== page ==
Sulfur, Sulfa ----- Sulphur?

Jim McKenney
Wed, 09 Nov 2005 18:51:03 PST
Lee Poulson did a bad thing in that last post. I'll probably spend the rest
of the evening Googling the names of elements for their etymologies. I've
found this site, an ample hole to fall into for the rest of the week:

It's interesting to see that the chemists have had the same problems which
the botanists have had in naming things. The early chemists often used names
derived from classical Latin or Greek. When they ran out of classical names,
they made up names and modeled their form after the form of classical names.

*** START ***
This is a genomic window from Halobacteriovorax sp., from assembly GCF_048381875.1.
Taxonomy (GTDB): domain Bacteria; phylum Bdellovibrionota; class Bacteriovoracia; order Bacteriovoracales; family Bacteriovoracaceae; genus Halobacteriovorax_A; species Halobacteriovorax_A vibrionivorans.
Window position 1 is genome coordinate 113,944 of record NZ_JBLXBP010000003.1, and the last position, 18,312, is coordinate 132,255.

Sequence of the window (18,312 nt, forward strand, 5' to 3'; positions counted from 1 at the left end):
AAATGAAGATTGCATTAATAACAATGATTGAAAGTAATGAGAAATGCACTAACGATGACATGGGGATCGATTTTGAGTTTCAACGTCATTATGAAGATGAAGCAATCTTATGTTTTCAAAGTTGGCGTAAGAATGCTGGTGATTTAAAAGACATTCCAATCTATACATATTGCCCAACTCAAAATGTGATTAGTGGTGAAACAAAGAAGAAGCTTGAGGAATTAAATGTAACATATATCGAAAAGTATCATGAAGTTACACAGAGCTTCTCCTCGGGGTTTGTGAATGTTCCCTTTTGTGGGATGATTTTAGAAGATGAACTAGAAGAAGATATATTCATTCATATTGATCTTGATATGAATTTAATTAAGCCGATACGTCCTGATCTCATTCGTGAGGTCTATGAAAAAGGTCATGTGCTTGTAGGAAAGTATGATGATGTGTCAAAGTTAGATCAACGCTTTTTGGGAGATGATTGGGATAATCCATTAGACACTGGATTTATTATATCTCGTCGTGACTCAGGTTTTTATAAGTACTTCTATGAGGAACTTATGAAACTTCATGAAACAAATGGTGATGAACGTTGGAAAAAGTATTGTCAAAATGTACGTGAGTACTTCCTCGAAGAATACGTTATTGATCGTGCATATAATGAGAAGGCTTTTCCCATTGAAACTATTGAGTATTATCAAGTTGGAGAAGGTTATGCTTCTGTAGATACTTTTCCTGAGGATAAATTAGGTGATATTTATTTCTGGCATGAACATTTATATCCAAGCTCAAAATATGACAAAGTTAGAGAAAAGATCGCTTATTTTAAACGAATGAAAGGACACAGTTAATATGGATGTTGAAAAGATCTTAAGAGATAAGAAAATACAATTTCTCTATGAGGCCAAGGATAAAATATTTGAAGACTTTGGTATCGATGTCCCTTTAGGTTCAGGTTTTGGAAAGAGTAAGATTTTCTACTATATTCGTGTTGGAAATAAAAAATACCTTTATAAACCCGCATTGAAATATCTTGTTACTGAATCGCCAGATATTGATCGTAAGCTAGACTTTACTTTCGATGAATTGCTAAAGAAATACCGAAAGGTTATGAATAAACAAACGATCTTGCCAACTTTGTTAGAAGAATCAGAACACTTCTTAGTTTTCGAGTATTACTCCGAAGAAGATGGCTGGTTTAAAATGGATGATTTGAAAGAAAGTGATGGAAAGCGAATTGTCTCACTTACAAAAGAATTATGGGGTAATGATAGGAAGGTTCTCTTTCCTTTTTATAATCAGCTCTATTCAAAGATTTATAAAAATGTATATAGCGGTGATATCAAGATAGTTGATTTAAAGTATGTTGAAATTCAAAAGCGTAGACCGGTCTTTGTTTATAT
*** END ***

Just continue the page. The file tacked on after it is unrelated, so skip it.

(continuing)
Since the classical languages are not taught identically in every country,
there was plenty of room for squabbles there. They also practiced the cozy,
lazy, mutual back-scratching of naming elements for one another. And of
course, there were those who rejected all the conventionally accepted rules
and did it their own way. 

I learned this evening that aluminum/aluminium was originally named before
it was discovered, that the original name was, at first, alumium, eventually
modified by the original author under pressure to aluminum. Aluminium
resulted from the effort to give the name a form which followed that of so
many other elements. the chemists have a "law of priority". Do they have an official
date for the beginning of their nomenclature? Or do they just duke it out at
international conferences?  

Look what you started, Lee.

Jim McKenney  

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